Neal Preston / Retna
Wook Kim
February 08, 2007 AT 05:00 AM EST

A quick visit to the homepage of the official Grammy website reveals that: (1) Justin Timberlake will be performing at the awards show, accompanied by an as-yet-undetermined winner of an online contest; (2) the Police is just one of the bands that will be reuniting to perform at the ceremony; and (3) ”Watch Music’s Biggest Night” is actually a registered trademark. There’s not a whole lot else going on here, unless you’re looking for a Grammy-embroidered ”NASCAR fire jacket.” The site’s best feature is a series of highlight clips going all the way back to the 1971 show, during which Paul and Linda McCartney scurry up to the podium to accept a special award given to the Beatles and presented by…John Wayne? (Note: Heavy traffic during G-season may delay loading times.)

Tracking down a Grammy winner on the official site is a bit cumbersome. To find out who won the Record of the Year in 1967, you’ll have an easier time of it on’s Grammy Awards page with its easy-to-navigate listings of winners and nominees in most major categories. (In case you’re wondering, Frank Sinatra won that year, for ”Strangers in the Night.”) From 1959 through 1965, the Record of the Year award was solely an artist’s award, from 1966 to 1998, the producer also won, and since 1999, the engineer and/or mixer who worked on the winning track was added to the list of recipients. Song of the Year, as you might already know, goes to the songwriter. Lastly, only one performer ever took home Record of the Year, Album of the Year, Song of the Year, and Best New Artist — the so-called ”Big Four” — in a single ceremony: Christopher Cross, in 1981.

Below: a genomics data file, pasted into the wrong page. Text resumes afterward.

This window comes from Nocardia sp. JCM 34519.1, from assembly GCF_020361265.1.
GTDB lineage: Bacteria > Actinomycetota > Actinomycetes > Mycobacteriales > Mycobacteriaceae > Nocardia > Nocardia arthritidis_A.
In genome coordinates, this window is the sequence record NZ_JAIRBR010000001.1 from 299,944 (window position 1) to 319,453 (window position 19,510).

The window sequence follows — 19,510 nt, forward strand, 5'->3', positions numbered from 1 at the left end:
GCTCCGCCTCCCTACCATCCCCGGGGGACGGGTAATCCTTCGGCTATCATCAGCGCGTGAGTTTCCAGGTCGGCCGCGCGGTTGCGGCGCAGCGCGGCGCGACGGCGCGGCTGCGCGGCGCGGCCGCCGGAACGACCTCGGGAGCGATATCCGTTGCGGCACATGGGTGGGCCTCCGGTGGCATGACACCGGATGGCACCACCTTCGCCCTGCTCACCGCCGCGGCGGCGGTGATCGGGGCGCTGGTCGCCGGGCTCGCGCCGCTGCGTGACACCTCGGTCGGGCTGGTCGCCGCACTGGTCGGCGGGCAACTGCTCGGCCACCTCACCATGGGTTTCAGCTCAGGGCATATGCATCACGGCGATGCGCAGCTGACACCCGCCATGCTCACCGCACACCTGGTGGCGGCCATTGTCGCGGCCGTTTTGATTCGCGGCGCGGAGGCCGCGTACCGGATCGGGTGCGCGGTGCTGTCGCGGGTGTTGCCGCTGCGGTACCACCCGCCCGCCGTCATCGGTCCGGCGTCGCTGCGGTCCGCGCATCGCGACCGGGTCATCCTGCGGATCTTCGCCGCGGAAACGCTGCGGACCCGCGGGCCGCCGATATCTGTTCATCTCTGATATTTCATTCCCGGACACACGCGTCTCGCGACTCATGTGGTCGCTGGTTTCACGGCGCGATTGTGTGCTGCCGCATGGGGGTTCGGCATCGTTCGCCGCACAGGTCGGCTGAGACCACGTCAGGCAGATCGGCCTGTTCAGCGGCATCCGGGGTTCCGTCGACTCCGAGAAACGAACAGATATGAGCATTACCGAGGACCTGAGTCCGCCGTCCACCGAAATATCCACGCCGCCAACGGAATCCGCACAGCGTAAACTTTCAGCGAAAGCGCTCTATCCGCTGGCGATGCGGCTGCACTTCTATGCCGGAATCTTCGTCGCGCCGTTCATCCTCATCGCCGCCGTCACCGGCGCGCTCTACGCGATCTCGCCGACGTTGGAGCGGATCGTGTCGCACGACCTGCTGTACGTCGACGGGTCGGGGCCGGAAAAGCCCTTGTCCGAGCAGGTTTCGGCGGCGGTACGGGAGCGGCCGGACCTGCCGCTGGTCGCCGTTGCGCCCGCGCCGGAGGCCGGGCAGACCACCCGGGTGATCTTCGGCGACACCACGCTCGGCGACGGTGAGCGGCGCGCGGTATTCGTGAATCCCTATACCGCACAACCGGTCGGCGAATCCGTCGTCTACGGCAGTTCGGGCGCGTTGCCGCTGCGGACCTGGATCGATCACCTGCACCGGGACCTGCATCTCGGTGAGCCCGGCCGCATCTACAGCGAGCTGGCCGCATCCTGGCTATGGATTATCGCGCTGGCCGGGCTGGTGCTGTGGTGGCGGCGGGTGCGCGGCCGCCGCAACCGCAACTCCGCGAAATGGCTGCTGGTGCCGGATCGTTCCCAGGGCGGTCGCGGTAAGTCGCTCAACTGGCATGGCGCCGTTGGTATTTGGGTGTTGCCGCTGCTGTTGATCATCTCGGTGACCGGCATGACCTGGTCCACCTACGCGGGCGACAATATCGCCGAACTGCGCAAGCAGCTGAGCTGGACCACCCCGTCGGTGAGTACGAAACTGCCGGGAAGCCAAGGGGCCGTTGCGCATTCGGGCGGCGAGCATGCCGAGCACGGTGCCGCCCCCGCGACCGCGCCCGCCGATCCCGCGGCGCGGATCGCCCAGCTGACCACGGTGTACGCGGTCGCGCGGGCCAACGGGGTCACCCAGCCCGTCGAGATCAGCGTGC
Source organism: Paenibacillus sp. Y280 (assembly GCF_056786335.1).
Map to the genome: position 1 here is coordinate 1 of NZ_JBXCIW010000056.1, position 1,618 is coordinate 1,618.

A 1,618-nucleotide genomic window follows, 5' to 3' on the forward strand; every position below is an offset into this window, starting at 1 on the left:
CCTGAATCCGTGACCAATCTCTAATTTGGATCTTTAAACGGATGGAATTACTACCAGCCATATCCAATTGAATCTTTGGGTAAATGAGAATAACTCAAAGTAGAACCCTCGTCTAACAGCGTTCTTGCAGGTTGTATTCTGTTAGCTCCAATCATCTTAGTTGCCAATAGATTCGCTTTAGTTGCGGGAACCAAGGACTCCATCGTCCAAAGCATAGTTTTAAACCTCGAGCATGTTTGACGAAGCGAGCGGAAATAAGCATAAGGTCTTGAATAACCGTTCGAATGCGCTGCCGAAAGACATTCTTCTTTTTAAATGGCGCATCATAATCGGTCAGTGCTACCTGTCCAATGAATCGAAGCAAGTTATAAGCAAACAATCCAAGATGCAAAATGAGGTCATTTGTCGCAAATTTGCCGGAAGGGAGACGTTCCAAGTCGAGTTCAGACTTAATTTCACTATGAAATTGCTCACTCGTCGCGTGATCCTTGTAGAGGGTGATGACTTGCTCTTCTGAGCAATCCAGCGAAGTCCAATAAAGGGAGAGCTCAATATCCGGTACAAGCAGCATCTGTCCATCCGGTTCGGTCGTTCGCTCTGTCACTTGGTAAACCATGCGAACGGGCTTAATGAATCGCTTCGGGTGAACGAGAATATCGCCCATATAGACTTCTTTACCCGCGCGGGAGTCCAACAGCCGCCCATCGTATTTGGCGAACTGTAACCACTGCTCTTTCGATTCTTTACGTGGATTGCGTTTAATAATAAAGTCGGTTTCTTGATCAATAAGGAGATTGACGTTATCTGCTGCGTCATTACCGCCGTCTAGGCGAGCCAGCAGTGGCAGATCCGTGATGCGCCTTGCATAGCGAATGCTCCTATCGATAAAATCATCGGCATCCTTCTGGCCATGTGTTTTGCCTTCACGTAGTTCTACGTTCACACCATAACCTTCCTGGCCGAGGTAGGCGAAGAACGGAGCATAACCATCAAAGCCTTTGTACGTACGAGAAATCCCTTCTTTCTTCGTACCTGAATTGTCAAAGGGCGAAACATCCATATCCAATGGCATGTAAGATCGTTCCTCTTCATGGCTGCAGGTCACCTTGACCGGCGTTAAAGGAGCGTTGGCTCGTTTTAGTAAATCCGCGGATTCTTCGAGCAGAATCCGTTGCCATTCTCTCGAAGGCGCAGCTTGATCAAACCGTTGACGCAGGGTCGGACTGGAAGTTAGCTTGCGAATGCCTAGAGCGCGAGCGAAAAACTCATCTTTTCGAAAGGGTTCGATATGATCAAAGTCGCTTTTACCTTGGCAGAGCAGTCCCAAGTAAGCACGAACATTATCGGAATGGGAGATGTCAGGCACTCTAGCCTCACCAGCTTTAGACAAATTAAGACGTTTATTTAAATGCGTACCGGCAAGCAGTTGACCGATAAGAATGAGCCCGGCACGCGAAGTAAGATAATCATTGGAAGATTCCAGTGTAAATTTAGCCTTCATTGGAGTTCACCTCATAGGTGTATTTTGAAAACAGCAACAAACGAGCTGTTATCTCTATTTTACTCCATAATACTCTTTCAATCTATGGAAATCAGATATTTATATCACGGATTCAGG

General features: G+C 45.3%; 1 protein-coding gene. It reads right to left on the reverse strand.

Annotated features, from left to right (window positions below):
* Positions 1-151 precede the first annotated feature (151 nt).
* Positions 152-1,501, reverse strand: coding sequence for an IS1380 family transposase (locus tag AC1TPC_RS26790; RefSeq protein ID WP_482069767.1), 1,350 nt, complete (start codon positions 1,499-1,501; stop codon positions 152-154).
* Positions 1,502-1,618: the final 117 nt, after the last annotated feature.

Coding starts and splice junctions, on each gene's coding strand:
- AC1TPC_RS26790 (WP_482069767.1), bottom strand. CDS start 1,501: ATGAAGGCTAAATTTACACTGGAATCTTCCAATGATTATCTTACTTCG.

Of course, this being an American awards show, there are many awards to be handed out. You can win one for the Best Album Notes (AKA liner notes), Best Recording Package, even Best Boxed or Special Limited Edition Package. Here’s a look back at some past winners for Best Album Cover. This sadly incomplete list begins with the 1971 winner (for Gary McFarland’s America the Beautiful) and ends in 1999 (Madonna’s Ray of Light) — which almost makes sense, since truly awesome album cover design seems to have ended with the demise of vinyl records and the large canvas they once gave art directors.

Quick — who holds the record for most Grammy wins? It’s not Michael Jackson. Or the Eagles. Or U2, though they have won an impressive 22 awards. Nope, the all-time winner — with 31 Grammys and 112 nominations — is…Georg Solti. You know, the late conductor of the Chicago Symphony Orchestra? Right…that Georg Solti .

And why is a Grammy called a ”grammy”? Because the trophy is a gilded likeness of a very old-fashioned record player called a gramophone.

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